Matt Holliday, Meet Ma$e
A long time ago, in a popped culture far, far away (let’s call it the late ’90s), there was a “talented” young fella by the name of Ma$e tearing up the hip-hop scene with sub-par sleight of hand wit and a mouthful of mushy homonyms.
You may remember him (probably not) for bringing us this gem:
Broken glass everywhere
if it ain’t about the money, Puff, I just don’t care
I’m that Goodfella fly guy, sometimes wiseguys
Spend time in H-A-W-A-I-I
(Mase can you please stop smoking lah lah?)
Puff why try? I’m a thug, I’ma die high
I be out in Jersey, puffin Hershey
Brothers ain’t worthy to rock my derby
Though I’m never drugged, I’m the venom in the club
And now he’s just venom in our memory banks. But why? Let’s take a look:
Ma$e’s main talent was convincing people that he had talent. I believed it. Sean Combs believed it. The general public believed it. In fact, there was a time when you couldn’t go anywhere without hearing a Ma$e tune. Had he the vision to keep that reality in perspective, to join powers with the then still venerable Puff Daddy, we might be talking about Ma$e as a musical superpower right now!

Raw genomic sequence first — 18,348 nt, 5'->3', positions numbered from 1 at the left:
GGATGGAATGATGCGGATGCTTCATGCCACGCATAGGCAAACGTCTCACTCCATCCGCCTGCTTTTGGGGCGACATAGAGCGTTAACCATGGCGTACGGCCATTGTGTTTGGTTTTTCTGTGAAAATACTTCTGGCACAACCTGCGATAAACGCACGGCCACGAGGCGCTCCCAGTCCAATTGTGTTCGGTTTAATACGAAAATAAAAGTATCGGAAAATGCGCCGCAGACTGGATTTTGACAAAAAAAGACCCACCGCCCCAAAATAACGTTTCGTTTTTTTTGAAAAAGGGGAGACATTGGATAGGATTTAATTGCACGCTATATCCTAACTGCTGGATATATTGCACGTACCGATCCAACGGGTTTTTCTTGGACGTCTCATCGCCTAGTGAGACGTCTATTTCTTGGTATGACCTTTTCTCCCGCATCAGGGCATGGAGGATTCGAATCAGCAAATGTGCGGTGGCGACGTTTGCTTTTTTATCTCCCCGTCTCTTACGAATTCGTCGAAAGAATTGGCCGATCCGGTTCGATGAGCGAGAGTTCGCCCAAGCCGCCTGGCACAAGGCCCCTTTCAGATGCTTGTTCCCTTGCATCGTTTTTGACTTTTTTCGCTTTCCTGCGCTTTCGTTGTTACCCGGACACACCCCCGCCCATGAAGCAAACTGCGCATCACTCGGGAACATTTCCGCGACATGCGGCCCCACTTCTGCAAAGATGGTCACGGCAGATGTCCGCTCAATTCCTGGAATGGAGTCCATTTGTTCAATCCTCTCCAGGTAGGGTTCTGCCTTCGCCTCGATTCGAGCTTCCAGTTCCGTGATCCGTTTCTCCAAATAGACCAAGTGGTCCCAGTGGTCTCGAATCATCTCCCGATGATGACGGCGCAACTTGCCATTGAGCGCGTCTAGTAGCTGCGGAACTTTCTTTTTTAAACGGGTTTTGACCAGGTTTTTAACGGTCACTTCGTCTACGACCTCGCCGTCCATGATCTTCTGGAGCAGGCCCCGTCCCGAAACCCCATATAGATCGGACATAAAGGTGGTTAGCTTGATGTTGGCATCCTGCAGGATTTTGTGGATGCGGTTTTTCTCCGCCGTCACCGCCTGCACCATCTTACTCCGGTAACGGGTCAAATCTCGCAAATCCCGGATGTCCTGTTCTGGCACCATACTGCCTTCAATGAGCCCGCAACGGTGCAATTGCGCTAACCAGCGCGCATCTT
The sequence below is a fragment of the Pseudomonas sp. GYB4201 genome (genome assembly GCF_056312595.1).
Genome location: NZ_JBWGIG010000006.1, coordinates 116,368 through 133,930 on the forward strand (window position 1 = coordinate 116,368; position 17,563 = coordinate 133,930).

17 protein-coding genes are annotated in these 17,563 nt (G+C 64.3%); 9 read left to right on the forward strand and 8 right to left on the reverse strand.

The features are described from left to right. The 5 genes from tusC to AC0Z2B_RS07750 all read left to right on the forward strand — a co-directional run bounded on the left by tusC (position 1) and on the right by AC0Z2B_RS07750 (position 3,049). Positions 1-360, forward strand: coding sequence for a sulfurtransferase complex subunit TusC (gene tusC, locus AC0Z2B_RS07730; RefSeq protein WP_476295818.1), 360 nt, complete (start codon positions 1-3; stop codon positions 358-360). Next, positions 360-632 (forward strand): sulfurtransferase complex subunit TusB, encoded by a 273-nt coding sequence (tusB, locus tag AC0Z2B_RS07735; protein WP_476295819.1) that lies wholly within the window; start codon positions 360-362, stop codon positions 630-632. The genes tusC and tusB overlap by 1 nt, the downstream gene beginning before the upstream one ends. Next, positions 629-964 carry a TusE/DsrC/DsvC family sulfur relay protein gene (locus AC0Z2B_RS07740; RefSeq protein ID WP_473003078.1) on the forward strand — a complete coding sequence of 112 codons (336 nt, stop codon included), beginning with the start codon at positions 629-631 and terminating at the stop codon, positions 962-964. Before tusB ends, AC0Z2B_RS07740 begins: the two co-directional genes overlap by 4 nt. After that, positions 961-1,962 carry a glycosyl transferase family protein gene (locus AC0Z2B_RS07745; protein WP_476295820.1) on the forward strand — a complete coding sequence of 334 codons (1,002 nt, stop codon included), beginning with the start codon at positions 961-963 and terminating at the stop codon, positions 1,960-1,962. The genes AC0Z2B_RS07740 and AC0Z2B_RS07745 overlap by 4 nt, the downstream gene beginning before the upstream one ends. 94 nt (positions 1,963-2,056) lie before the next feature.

But we’re not.
Because Ma$e went to Ma$e’s head and at his highest of high points, Ma$e left the one label that could make him an internationally hyped megastar. No one would take him on. He floundered. Then he disappeared all together. He decided to do something different…
…by becoming a preacher?
Yep. At least, that’s the story we got.
A few years (and lots of bounced checks) later, Ma$e came crying back to the rap game… hands open, knees scarred, willing to accept any deal he could get… anything… he was signed by SRC Records.
But the problem with SRC Records was this: they couldn’t release his music because Ma$e was still contractually obligated to — yep, you guessed it — Sean “Puff Daddy/P-Diddy” Combs.
The moral of the story?
Ma$e is an idiot.
Matt Holliday, you’re not far behind.
Don’t hate me ‘cuz I’m right.
Since writing this, Matt Holliday has agreed to a 7 year deal with
the Cardinals for $120 million. That’s mo’ money, mo’ problems… but
probably worth it. Good for you, Matt!